New rules aim to tighten regulations on forgotten byproduct of coal

State Reps. Mike Marron, R-Fithian, and Carol Ammons, D-Urbana, are joined by advocates at a news event May 21, 2019, in Springfield as they speak in favor of Senate Bill 9, which was signed into law the week of July 29, 2019. In April, the Illinois Pollution Control Board issued final rules for coal ash regulation. 


Capitol News Illinois

SPRINGFIELD — After years of work by environmental activists to push action on the issue, the Illinois Pollution Control Board has issued findings and recommendations related to the regulation of coal ash storage  an action advocates call “the first of its kind” in the state.

Coal ash, according to the Environmental Protection Agency, is the collection of byproducts of coal-burning power plants, which includes fly ash, bottom ash, boiler slag and various other residues.

The material, also referred to as coal combustion residual, or CCR, is typically kept in storage ponds located on the grounds near coal-burning power plants, known as surface impoundments.

The impoundments typically contain high amounts of hazardous material, including mercury, cadmium and arsenic, which can pollute and contaminate surrounding bodies of water and drinking water supplies.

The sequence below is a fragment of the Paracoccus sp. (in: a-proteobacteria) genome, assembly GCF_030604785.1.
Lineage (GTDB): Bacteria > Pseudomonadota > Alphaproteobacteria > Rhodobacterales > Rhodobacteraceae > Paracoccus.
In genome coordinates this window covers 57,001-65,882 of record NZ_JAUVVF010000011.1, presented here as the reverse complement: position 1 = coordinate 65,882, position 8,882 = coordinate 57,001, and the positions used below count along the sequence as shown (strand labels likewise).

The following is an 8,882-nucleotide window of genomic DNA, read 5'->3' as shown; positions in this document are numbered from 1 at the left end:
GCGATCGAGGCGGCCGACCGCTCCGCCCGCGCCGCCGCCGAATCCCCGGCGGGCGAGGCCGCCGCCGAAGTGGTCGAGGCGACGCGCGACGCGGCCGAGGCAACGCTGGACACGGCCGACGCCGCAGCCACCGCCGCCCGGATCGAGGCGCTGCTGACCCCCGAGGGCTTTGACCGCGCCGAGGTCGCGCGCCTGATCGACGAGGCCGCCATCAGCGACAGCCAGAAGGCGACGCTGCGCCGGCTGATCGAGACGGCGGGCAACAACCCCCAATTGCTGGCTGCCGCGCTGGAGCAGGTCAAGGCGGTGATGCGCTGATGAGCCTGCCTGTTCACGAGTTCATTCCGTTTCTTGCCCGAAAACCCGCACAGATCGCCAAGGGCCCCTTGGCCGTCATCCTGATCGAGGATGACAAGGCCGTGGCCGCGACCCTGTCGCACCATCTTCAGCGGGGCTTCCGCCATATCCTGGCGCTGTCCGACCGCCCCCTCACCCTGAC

While some disposal site operators have taken proper steps to mitigate pollution from the storage ponds, the sites have remained largely unregulated until recently, in some cases lying totally exposed to the elements.

‘Ugly stepchildren’ of environmental issues

Jennifer Cassel, an attorney with Earthjustice, a nonprofit environmental law group, referred to coal ash regulations as “the ugly stepchildren” of environmental issues, noting lawmakers have long failed to give the issue adequate attention.

Region: Decatur,City: Decatur,Politics,Region: Central

via – RSS Results in news/state-and-regional/govt-and-politics of type article

May 19, 2021 at 02:10PM

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